The only person I felt comfortable talking to about all of this was James, known to most of my friends as Mr Hanson. He was a lecturer in the history department, six years my senior, smart, inspiring, and drop-dead gorgeous. Most students skipped lectures, but his classes were always full, the room teeming with admiring females, some of whom were not even taking history but just wanted something pretty to stare at for an hour. He had a husky and captivating voice, and when he walked from one side of the room to the other, every pair of eyes followed him.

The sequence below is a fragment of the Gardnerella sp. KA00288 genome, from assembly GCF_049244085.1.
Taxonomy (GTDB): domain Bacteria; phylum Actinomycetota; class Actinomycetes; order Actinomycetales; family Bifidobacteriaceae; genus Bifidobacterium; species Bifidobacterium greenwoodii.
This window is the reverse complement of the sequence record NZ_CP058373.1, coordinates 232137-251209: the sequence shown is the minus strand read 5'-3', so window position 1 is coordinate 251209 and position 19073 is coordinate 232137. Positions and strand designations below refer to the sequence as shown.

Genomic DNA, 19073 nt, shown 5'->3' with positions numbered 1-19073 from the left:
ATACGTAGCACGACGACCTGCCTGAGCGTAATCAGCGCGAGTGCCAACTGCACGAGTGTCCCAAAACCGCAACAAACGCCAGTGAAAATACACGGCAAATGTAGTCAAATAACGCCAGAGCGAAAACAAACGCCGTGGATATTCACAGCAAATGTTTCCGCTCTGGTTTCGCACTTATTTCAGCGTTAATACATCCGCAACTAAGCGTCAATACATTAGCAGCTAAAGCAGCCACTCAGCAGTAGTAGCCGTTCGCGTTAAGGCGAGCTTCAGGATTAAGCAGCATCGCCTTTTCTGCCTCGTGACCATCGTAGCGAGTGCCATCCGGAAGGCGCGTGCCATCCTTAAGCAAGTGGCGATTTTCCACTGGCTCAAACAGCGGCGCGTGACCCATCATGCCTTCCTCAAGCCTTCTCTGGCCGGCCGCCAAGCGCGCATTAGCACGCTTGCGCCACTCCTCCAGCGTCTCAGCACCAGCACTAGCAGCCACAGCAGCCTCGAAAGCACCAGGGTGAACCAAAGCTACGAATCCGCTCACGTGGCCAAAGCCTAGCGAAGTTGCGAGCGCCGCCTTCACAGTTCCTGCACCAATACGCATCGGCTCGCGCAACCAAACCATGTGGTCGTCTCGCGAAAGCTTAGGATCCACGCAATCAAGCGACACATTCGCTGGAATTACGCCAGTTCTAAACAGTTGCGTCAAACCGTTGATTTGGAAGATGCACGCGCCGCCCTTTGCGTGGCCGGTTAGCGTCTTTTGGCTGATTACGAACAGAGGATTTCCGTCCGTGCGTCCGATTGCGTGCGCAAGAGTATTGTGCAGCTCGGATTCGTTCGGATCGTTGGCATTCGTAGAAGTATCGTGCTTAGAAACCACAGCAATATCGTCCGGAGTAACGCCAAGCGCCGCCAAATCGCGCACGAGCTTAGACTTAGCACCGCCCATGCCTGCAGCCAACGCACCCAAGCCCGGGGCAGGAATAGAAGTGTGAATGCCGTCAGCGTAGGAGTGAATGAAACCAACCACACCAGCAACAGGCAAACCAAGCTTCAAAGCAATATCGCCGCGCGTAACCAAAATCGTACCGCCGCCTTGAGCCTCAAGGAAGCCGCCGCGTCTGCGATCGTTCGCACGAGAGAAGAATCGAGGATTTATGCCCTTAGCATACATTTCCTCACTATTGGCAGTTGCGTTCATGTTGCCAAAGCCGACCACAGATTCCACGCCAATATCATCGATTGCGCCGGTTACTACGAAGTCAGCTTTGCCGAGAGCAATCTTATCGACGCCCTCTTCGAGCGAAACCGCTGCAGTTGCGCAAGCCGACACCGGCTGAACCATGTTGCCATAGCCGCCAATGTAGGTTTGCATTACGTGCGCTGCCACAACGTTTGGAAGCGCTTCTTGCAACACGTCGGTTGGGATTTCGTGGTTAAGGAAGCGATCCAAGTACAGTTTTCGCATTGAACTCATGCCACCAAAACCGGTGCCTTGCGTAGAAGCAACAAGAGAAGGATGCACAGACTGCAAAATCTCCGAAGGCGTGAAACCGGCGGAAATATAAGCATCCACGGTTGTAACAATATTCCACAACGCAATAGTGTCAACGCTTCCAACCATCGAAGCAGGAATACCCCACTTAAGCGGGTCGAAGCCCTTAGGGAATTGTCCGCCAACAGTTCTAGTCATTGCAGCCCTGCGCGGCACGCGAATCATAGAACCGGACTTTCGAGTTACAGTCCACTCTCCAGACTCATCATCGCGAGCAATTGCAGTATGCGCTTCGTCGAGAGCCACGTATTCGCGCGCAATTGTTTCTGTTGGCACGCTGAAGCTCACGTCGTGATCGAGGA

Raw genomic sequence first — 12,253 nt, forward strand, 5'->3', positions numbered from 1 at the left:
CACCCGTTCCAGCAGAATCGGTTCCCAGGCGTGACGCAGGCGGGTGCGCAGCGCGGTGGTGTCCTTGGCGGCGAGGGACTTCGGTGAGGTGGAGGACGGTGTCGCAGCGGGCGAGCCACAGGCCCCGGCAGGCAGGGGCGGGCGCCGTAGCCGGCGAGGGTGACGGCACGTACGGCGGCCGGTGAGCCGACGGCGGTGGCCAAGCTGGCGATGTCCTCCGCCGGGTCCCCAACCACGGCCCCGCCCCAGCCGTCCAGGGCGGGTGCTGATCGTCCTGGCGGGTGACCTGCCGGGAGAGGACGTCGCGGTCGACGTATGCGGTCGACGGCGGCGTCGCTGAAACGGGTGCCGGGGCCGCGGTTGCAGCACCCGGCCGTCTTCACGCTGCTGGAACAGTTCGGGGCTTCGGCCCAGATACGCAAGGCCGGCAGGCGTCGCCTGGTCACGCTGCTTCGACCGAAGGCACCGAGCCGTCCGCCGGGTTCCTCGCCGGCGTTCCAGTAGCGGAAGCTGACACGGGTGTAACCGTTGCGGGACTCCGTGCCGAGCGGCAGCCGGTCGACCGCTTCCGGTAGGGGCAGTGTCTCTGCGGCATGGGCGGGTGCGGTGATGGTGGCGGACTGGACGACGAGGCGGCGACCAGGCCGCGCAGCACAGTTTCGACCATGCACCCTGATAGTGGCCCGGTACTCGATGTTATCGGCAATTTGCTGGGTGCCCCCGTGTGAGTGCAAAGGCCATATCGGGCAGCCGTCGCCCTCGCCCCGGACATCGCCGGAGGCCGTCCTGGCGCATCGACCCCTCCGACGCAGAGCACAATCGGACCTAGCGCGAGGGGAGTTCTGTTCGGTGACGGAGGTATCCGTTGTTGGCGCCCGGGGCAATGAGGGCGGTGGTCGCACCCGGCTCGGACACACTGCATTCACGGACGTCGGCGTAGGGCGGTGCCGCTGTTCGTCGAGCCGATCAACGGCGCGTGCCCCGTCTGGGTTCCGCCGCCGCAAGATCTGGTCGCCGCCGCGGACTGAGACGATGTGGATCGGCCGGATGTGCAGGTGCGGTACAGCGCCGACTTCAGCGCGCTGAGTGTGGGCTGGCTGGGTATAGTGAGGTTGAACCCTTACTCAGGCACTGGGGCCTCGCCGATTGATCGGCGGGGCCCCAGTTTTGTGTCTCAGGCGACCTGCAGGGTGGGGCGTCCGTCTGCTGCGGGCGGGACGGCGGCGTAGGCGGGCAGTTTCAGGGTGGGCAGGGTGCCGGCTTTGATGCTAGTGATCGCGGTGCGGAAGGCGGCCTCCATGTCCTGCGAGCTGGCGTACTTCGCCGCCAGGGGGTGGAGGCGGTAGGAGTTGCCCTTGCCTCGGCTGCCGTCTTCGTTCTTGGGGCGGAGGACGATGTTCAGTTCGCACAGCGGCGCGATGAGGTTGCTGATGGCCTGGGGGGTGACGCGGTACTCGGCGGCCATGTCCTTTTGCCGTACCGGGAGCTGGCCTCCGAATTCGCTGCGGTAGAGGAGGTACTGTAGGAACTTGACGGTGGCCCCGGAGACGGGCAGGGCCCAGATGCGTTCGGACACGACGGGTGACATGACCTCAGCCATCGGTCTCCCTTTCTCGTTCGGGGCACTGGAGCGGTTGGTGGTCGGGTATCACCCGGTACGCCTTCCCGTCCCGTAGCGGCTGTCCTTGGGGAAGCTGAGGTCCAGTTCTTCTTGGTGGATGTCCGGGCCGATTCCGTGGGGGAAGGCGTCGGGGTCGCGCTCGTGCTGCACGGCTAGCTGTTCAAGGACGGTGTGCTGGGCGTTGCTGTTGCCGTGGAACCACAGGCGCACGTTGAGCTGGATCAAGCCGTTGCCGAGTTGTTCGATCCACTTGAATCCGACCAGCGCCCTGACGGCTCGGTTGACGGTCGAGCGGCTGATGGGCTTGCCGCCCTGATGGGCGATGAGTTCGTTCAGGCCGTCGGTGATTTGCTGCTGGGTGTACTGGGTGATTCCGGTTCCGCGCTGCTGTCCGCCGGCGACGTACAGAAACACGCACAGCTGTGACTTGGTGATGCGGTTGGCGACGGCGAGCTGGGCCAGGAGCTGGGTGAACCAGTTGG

I should know because I used to be one of those panting females. I signed up for extra study sessions, never missed a lecture and always tried to find an excuse to stop and speak to him whenever we bumped into each other. And I might have been wrong, but some small part of me felt that James had some feelings for me too. His eyes always seemed to linger on me at the end of the class when it was time to leave. But then Mikey started insisting on waiting outside for me after each lecture, leaning his tall frame against the doorway, throwing an arm over my shoulder possessively as soon as I stepped out. The meaningful looks stopped and James began to treat me like every other student, but I still felt closer to him than anyone else. When I was too afraid to rail against my parents for the constant demands of me, I could always go to him. He was good at listening, a quality Mikey seemed to lack.